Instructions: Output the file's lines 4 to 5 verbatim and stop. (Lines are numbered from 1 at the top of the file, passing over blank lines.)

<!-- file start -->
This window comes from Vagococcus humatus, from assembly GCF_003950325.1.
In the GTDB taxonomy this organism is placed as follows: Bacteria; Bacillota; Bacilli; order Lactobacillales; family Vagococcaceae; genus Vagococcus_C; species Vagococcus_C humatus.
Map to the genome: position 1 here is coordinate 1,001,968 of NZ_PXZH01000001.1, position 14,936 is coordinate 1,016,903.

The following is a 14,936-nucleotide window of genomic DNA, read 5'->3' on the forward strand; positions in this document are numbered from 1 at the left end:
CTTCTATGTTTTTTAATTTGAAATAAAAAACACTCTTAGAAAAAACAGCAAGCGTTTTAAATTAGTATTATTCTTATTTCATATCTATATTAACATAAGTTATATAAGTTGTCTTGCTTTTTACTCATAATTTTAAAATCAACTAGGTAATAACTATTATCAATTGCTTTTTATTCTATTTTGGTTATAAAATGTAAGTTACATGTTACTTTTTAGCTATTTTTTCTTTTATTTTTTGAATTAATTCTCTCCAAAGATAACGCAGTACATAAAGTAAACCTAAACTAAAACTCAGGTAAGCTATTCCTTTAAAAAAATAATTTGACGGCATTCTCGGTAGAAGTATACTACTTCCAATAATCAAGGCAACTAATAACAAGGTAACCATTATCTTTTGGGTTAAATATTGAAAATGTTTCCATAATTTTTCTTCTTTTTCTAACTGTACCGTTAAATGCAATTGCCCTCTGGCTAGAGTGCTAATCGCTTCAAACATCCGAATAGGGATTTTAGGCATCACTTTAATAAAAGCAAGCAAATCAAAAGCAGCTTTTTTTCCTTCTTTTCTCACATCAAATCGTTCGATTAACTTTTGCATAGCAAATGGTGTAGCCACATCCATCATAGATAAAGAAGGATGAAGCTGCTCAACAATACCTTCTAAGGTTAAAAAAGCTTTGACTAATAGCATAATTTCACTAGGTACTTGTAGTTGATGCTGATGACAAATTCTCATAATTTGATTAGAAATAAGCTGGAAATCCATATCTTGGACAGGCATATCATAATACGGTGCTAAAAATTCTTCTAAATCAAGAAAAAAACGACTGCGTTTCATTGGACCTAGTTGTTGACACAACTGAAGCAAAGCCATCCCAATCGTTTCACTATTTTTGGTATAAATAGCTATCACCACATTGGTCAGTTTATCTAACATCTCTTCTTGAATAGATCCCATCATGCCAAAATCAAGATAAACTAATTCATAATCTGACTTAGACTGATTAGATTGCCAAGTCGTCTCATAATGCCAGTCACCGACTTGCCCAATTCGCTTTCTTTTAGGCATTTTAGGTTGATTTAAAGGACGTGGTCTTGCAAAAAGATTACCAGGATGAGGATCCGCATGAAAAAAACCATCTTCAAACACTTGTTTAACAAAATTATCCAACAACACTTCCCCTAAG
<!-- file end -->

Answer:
The following is a 14,936-nucleotide window of genomic DNA, read 5'->3' on the forward strand; positions in this document are numbered from 1 at the left end:
CTTCTATGTTTTTTAATTTGAAATAAAAAACACTCTTAGAAAAAACAGCAAGCGTTTTAAATTAGTATTATTCTTATTTCATATCTATATTAACATAAGTTATATAAGTTGTCTTGCTTTTTACTCATAATTTTAAAATCAACTAGGTAATAACTATTATCAATTGCTTTTTATTCTATTTTGGTTATAAAATGTAAGTTACATGTTACTTTTTAGCTATTTTTTCTTTTATTTTTTGAATTAATTCTCTCCAAAGATAACGCAGTACATAAAGTAAACCTAAACTAAAACTCAGGTAAGCTATTCCTTTAAAAAAATAATTTGACGGCATTCTCGGTAGAAGTATACTACTTCCAATAATCAAGGCAACTAATAACAAGGTAACCATTATCTTTTGGGTTAAATATTGAAAATGTTTCCATAATTTTTCTTCTTTTTCTAACTGTACCGTTAAATGCAATTGCCCTCTGGCTAGAGTGCTAATCGCTTCAAACATCCGAATAGGGATTTTAGGCATCACTTTAATAAAAGCAAGCAAATCAAAAGCAGCTTTTTTTCCTTCTTTTCTCACATCAAATCGTTCGATTAACTTTTGCATAGCAAATGGTGTAGCCACATCCATCATAGATAAAGAAGGATGAAGCTGCTCAACAATACCTTCTAAGGTTAAAAAAGCTTTGACTAATAGCATAATTTCACTAGGTACTTGTAGTTGATGCTGATGACAAATTCTCATAATTTGATTAGAAATAAGCTGGAAATCCATATCTTGGACAGGCATATCATAATACGGTGCTAAAAATTCTTCTAAATCAAGAAAAAAACGACTGCGTTTCATTGGACCTAGTTGTTGACACAACTGAAGCAAAGCCATCCCAATCGTTTCACTATTTTTGGTATAAATAGCTATCACCACATTGGTCAGTTTATCTAACATCTCTTCTTGAATAGATCCCATCATGCCAAAATCAAGATAAACTAATTCATAATCTGACTTAGACTGATTAGATTGCCAAGTCGTCTCATAATGCCAGTCACCGACTTGCCCAATTCGCTTTCTTTTAGGCATTTTAGGTTGATTTAAAGGACGTGGTCTTGCAAAAAGATTACCAGGATGAGGATCCGCATGAAAAAAACCATCTTCAAACACTTGTTTAACAAAATTATCCAACAACACTTCCCCTAAG